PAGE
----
Trevor Blades


Circle Wipe Transition

How to expand a circle to your viewport

At the time of writing, my homepage features a neat little transition where a circle grows from the center of the page as you scroll down until it fills the screen. The next section starts immediately after the circle fills the entirety of the viewport.

It's like the inverse of this moment from The Phantom Menace:

circular wipe from Star Wars

This post is going to explain how I achieved this effect and the mathematical principles that make it possible.

Pull out your ruler

The first thing I need to do is determine what size circle is needed to fill the viewport. Or put another way, what is the diameter of a circle that will snugly fit the viewport within it?

The diameter of the circle will depend on the size of the viewport. As the viewport grows or shrinks in either dimension, so too should the circle's diameter. The diameter of the circle, marked as dd in the diagram below, is the same as the hypotenuse of the right triangle created by slicing the viewport in half diagonally.

Using the Pythagorean theorem, we can calculate the length of the hypotenuse using the width and height of the viewport.

a2+b2=c2w2+h2=d2d=w2+h2\begin{aligned} a^2 + b^2 &= c^2 \\ w^2 + h^2 &= d^2 \\ d &= \sqrt{w^2 + h^2} \end{aligned}

I implemented this technique in React with the help of the handy useWindowSize hook from react-use. As its name implies, this hook tracks the dimensions of the browser window. With this information, I can calculate the diameter of the circle and render it in the page.

import {useWindowSize} from 'react-use';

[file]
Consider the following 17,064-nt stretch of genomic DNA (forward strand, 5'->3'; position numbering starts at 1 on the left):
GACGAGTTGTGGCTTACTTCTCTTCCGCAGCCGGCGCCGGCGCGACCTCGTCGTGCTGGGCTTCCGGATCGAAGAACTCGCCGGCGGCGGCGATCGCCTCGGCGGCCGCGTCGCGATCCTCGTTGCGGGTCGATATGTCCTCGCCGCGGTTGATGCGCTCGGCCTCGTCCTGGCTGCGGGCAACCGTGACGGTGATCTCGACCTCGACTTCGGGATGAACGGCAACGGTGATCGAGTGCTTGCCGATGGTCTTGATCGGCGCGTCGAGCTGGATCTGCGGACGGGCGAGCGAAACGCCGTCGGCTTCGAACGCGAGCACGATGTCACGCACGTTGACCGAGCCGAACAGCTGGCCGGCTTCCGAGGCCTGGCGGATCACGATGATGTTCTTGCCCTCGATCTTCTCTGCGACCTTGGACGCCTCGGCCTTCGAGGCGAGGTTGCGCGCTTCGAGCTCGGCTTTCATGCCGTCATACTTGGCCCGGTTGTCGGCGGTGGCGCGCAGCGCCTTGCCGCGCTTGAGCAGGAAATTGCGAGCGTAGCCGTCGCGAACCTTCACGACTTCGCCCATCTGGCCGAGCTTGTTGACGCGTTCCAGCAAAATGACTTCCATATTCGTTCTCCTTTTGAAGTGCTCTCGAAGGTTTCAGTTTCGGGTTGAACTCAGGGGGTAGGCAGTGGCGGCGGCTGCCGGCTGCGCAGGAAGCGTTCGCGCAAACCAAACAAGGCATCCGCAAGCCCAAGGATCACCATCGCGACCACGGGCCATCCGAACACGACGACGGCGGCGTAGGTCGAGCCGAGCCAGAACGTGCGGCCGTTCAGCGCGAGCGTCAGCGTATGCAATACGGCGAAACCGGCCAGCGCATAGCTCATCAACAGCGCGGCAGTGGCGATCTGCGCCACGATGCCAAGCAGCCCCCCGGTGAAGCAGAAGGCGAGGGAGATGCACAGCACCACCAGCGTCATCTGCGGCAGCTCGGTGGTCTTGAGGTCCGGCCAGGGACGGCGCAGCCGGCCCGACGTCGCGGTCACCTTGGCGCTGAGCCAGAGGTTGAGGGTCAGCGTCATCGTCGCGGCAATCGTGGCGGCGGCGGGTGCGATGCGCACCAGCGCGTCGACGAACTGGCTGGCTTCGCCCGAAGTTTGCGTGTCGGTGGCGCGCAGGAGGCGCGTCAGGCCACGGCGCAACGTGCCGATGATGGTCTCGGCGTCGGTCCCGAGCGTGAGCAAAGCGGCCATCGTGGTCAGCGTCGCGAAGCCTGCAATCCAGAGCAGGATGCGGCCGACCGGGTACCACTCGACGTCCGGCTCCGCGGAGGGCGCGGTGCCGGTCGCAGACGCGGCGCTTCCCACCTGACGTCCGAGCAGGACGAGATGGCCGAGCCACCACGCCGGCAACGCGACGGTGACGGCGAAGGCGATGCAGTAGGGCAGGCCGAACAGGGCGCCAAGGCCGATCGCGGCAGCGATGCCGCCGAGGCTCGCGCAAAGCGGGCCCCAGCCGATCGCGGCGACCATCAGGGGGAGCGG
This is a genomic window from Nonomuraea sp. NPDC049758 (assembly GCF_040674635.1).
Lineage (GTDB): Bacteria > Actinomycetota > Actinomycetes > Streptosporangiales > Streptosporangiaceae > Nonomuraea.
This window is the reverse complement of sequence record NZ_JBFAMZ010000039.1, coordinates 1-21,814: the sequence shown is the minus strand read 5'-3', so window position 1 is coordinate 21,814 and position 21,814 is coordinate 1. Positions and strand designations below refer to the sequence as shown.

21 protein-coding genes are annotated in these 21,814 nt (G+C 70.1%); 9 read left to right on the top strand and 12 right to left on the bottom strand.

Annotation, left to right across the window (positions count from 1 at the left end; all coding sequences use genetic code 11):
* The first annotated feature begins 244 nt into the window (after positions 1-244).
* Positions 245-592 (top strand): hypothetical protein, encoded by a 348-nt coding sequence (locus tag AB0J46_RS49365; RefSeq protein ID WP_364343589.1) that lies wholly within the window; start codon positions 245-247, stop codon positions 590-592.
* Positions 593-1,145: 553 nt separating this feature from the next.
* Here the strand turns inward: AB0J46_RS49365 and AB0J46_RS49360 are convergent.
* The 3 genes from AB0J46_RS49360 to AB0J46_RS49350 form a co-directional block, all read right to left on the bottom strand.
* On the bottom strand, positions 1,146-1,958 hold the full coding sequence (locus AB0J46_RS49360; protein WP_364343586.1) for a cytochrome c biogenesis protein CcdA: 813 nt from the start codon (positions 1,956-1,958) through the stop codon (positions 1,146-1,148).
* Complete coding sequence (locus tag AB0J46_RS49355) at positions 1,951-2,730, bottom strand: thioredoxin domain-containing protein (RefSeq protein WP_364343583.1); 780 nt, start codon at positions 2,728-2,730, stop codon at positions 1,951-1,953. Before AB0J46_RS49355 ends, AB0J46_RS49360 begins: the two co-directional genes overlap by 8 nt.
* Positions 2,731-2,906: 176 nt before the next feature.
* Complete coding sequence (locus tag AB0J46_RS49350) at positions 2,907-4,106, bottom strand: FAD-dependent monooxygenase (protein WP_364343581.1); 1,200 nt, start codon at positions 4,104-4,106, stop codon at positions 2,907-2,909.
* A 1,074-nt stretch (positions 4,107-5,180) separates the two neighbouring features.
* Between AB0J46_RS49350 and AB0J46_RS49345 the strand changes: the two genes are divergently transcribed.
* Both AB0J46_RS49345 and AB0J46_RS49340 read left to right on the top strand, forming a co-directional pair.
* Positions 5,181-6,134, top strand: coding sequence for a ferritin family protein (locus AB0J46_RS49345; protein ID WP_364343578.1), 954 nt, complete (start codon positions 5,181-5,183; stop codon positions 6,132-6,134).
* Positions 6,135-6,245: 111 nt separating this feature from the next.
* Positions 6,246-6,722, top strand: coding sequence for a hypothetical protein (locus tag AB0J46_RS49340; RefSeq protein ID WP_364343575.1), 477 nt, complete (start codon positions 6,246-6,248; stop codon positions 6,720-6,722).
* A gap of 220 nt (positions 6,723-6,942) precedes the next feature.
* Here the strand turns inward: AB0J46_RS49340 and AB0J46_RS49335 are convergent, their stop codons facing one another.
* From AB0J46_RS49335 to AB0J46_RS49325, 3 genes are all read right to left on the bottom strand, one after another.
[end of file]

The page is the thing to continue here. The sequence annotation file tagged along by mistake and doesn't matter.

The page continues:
function MyComponent() {
const {width, height} = useWindowSize();
const diameter = Math.sqrt(width ** 2 + height ** 2);
return (
width: diameter,
height: diameter,
backgroundColor: 'black',
borderRadius: '50%', // make it round
// absolutely position the circle in the center of the page
position: 'absolute',
top: '50%',
left: '50%',
transform: 'translate(-50%, -50%)'

The big wipe

To complete the effect, I synchronized the growth of the circle with the page's scroll position using a CSS scale transform. I calculated the scale amount by dividing the current scroll position by the height of the window, and clamping it.

Clamping is the process of limiting a value to a specific range. In this case, I want the scale to be a number between or including 1 and 0. In JavaScript, a number can be clamped using the following snippet:

const clamped = Math.min(max, Math.min(min, number));

💡 Did you know?

useWindowScroll is another handy hook from the react-use that tracks the scroll position.

import {useWindowScroll, useWindowSize} from 'react-use';
function MyComponent() {
const {y} = useWindowScroll();
const {width, height} = useWindowSize();
// calculate diameter
const scale = Math.min(1, Math.max(0, y) / height);
return (
// other styles
transform: `translate(-50%, -50%) scale(${scale})`

In this example, the scale amount will start at 0 (invisible) when the scrollbar is at the top of the page, and reach 1 (full size) after one height of the viewport has been scrolled.

To complete the effect, the circle must follow the user as they scroll down the page and then lock into place before scrolling out of view when the next section comes into frame. This is where sticky positioning really shines.

I wrap my circle in a sticky-positioned container with a height of one viewport or 100vh, and then wrap that in another container that is 200vh high. The outer container acts as a "track" for the first section's content and circle. It ensures that after one viewport height is scrolled, there is enough room left over for the fully scaled circle to occupy its own one viewport of height.

Check out the CodeSandbox below for a complete example and live demo of this effect in action.


As I was writing this post, I realized that Google used a similar technique on their Pixel 5 website. If you end up doing something like this in your own website, I'd be thrilled if you let me know!

I leaned on a few helpful resources to understand and execute this feature. If you want to learn more about the mathematical techniques highlighted in this post, I suggest checking them out:

Made with 🥥 in Burnaby, BC
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